Managing change requires positive approach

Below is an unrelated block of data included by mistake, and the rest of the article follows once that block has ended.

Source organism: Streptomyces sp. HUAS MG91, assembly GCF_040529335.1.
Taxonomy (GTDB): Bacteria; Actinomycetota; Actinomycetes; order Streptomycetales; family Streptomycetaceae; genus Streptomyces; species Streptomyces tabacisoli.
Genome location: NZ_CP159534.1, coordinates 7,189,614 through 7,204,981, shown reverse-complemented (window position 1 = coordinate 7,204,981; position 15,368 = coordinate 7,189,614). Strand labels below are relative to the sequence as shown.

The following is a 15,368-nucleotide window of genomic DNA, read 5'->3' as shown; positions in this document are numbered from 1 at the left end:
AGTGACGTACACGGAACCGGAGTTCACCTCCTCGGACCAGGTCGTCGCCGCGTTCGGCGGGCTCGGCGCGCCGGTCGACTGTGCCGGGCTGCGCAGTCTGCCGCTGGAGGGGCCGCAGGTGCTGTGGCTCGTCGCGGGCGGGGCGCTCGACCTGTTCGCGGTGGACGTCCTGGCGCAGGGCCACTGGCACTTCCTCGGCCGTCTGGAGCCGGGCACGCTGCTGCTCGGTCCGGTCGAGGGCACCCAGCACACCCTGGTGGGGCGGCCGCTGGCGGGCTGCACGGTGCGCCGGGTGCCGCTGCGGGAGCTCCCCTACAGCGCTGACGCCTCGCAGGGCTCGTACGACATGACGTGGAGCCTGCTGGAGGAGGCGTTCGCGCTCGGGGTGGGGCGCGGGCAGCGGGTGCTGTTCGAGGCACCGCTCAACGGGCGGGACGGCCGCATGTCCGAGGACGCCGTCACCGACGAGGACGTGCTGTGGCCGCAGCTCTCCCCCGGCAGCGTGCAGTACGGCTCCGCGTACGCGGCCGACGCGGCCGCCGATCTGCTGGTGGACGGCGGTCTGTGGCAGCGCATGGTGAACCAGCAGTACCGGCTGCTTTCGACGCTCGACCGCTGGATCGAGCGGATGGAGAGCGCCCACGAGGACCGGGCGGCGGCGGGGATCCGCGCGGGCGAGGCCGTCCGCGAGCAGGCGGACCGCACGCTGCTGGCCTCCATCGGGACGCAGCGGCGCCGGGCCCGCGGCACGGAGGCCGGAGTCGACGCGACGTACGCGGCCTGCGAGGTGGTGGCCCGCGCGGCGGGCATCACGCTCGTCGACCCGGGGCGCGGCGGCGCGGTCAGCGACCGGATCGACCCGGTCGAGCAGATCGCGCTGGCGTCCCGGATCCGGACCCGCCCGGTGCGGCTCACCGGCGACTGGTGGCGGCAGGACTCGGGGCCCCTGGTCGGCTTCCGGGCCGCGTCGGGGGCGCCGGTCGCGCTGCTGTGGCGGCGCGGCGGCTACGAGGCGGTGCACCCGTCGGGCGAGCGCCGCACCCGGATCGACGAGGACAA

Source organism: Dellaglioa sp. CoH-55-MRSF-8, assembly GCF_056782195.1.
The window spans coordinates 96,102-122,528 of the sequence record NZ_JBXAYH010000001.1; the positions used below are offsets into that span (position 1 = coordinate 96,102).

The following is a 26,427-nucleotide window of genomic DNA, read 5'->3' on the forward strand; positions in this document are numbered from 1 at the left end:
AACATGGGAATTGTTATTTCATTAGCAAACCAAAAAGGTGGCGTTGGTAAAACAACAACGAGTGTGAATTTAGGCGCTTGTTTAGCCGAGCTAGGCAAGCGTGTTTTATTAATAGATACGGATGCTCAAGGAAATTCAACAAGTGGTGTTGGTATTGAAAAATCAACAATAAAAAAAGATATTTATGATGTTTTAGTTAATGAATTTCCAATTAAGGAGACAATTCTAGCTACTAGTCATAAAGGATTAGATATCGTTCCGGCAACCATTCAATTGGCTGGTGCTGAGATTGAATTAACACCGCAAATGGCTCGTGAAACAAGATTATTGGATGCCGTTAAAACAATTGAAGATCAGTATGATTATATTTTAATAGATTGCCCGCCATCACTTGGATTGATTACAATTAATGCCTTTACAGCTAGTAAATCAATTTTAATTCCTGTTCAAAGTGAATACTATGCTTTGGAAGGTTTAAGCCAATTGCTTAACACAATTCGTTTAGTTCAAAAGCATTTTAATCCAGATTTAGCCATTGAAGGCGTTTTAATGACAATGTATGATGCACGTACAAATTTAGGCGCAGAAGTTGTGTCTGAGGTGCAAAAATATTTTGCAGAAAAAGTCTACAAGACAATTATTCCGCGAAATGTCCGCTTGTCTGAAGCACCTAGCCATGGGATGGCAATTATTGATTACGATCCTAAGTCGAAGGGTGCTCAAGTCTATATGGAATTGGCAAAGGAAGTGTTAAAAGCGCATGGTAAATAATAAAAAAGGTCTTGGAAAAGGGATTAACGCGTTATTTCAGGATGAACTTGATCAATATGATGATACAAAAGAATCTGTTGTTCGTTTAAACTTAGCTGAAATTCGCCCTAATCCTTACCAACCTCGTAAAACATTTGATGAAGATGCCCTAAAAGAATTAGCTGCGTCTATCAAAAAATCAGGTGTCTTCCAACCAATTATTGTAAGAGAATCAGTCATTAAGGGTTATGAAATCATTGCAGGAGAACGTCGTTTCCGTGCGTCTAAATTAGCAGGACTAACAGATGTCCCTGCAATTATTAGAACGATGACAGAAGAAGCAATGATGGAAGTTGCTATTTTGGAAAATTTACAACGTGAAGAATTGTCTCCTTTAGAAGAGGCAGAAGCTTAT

Change affects each person differently. For some, being the "new person" at work is exciting. For others, that same unfamiliar territory can make them wonder why they ever switched jobs in the first place. A "Begin with Yes" approach is appropriate for both types of people, however, and perhaps even more importantly, for the employer. Let's see how that plays out in the following examples.Q. With people staying in the workforce longer, how do you welcome the "experienced" while at the same time making room for "newbies" and their new ideas and work styles?A. The answer to this one begins at the top. Management must have a desire that borders on a passion to embrace diversity. If leadership understands and appreciates diversity, then the company is well positioned to be on the cutting edge.Most Fortune 500 companies have jumped into this arena enthusiastically, and there's no reason for any company not to follow suit.Assuming that diversity is embraced, the next step is really figuring out how to translate that passion and belief into action.In the case mentioned above, a starting place is realizing that there really are many age-related differences between older workers and those just entering the workforce and they need to be understood and respected.In-house training is a great place to start. Get a knowledgeable speaker to explain the work style differences between various age groups. Both the seasoned workers and the newer employees need to understand and respect the work style differences that exist. You can't always make people get along or work well together, but you can provide employee education in an honest and accepting way that sends the message, "We need and value you all."Q. I'm new at my organization. What's the best way to make friends and gain credibility in my position at the same time? A. My suggestion is to move slowly. Take the time to observe the culture. What are the policies, and more importantly, what are the unwritten but understood practices? Pay attention, ask questions and let people give you clues about how things operate.The best thing you have to offer the new company and potential new friends is yourself. Let them discover you rather than exploding on the scene like a short-lived fireworks display.I'd also suggest that you have a heart-to-heart conversation with yourself. What has worked for you in the past? What could use some fine-tuning? What lessons have you learned that you can bring with you?A new job is a new beginning and you have that incredible opportunity to start fresh with a clean slate.Q. One of my new employees is failing to recognize that, at the end of the day, while I value her opinion, I am where the "buck stops" and will decide how best to proceed with a project. How do I get this new person to understand that while at the same time not squashing her input and feedback?A. This is an easy one. Tell your employee exactly what you just told me. Be kind, but don't water it down and don't apologize. Your employee will be learning an important lesson about the world of work and you won't be wondering if you were clear enough.Paul Boynton, president and chief executive of Moore Center Services, Manchester, is also a personal coach, corporate consultant, motivational speaker, host of the television show, "Begin with Yes" and author of the book by the same name. He can be reached at firstname.lastname@example.org.